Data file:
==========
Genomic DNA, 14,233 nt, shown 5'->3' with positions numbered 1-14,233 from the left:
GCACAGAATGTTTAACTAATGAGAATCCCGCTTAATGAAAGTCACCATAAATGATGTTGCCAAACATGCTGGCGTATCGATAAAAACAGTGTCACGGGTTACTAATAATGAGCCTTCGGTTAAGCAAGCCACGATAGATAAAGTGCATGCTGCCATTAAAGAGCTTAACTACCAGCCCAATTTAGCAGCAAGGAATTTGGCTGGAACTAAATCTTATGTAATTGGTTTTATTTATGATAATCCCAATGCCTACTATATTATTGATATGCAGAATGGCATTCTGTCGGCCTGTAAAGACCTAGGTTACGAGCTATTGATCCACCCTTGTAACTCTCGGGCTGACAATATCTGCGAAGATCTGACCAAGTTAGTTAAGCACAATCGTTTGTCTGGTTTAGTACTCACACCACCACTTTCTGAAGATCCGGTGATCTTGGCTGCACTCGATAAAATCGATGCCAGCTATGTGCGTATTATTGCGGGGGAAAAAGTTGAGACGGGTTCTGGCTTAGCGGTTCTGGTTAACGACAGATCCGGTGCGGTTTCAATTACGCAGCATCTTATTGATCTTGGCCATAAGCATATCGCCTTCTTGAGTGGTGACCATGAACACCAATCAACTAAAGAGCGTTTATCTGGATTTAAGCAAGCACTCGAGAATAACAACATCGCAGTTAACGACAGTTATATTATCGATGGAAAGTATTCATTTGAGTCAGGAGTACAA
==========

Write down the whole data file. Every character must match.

Genomic DNA, 14,233 nt, shown 5'->3' with positions numbered 1-14,233 from the left:
GCACAGAATGTTTAACTAATGAGAATCCCGCTTAATGAAAGTCACCATAAATGATGTTGCCAAACATGCTGGCGTATCGATAAAAACAGTGTCACGGGTTACTAATAATGAGCCTTCGGTTAAGCAAGCCACGATAGATAAAGTGCATGCTGCCATTAAAGAGCTTAACTACCAGCCCAATTTAGCAGCAAGGAATTTGGCTGGAACTAAATCTTATGTAATTGGTTTTATTTATGATAATCCCAATGCCTACTATATTATTGATATGCAGAATGGCATTCTGTCGGCCTGTAAAGACCTAGGTTACGAGCTATTGATCCACCCTTGTAACTCTCGGGCTGACAATATCTGCGAAGATCTGACCAAGTTAGTTAAGCACAATCGTTTGTCTGGTTTAGTACTCACACCACCACTTTCTGAAGATCCGGTGATCTTGGCTGCACTCGATAAAATCGATGCCAGCTATGTGCGTATTATTGCGGGGGAAAAAGTTGAGACGGGTTCTGGCTTAGCGGTTCTGGTTAACGACAGATCCGGTGCGGTTTCAATTACGCAGCATCTTATTGATCTTGGCCATAAGCATATCGCCTTCTTGAGTGGTGACCATGAACACCAATCAACTAAAGAGCGTTTATCTGGATTTAAGCAAGCACTCGAGAATAACAACATCGCAGTTAACGACAGTTATATTATCGATGGAAAGTATTCATTTGAGTCAGGAGTACAA